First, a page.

In August 1850, Henry receives a letter from a distant relative, Nathan Ranney (1797-1876) of St. Louis Missouri. Henry had written to Nathan with genealogical questions, and Nathan responds with a very general (and partly erroneous — their ancestor apparently came in the seventeenth century from Scotland, not in the eighteenth from Wales) sketch of the arrival of their original ancestor from Wales. He adds that he has met many Ranneys throughout the North and South, and with one exception they have been “men of high respectability.” The exception was “a man by our name traveling to exhibit wax figures.” Nathan notes that his family were mostly Whigs, but that he was a “firm Democrat.” This apparently changed — or at least he was a Democrat in the Jeffersonian sense, and not a supporter of slavery and secession, because he remained active in the “Union” government of Missouri during the Civil War, and even corresponded with President Lincoln.
It’s interesting that as early as 1850, Henry Sears Ranney was already compiling a family genealogy and looking for information on the origins of the Ranneys in America. Much of what we know about families like the Ranneys comes from the efforts of people like Henry, whose findings were later compiled into volumes like The Middletown Upper Houses, where you can find the entry on Nathan Ranney on page 233 and the one on Henry on page 356. So it’s lucky for historians and modern genealogists that people were as interested as they were in their family origins. But why were they? What was going on in the lives of people like thirty-three year old Henry Ranney — or what was going on in 1850 America — that prompted this nostalgia and search for roots?
St. Louis Aug 23 1850
Your letter including a genealogical tree reached me this day.
Early in the 18th century a man by the name of Ranney with thirteen sons emigrated from Wales, or as then called Northern Brittany, to this country and settled on Connecticut River, originating the Town of Middletown on the river. From this stock has sprung all the Ranneys of the US who spell their name as we do. I was born in Litchfield Co. Ct. In 1797. My father’s name was Nathan. His brother Dr. Thos. Stow Ranney settled in Bradford NH and afterward moved to Maine. Another brother Stephen Ranney was in the first and second war with Great Britain & severely wounded at Monmouth. He died in Mo. in 1827. He had four heirs and some of his children are living in Mo. My father died in Vt. Rutland Co. about 1820. I was in the army during the War of 1812 & 14 and have lived in Mo. since 1819.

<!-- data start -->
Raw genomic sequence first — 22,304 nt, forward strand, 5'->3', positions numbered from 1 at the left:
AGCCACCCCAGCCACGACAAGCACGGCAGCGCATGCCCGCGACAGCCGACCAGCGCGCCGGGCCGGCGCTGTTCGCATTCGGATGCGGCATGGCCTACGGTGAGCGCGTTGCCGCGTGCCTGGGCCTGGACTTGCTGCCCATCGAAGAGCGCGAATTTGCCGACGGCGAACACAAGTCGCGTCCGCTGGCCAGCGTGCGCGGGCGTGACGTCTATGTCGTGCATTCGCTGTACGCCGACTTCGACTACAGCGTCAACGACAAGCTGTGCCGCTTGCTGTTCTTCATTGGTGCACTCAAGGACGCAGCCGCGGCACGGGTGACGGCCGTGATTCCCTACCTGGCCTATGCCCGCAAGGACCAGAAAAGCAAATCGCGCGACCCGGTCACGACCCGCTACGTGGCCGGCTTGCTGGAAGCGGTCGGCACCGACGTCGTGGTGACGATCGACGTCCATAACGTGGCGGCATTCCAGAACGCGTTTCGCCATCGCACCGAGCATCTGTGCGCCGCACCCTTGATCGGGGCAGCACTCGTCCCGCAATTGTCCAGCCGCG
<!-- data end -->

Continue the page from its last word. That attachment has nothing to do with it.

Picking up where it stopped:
In N. Orleans, Cincinnati, and Louisville I am acquainted with gentlemen of our name. In every instance but one coming to my knowledge, the Ranneys have been men of high respectability and of business habits, but none of them rich. The exception I refer to was a man of our name traveling to exhibit wax figures.
My father and brothers were Whig, but I have always been a firm Democrat.
Never having troubled myself much about genealogies, I cannot give a very lucid account of our family. Perhaps if any branch of it had been very rich in this world’s goods I should have kept posted up.
Yours with great respect,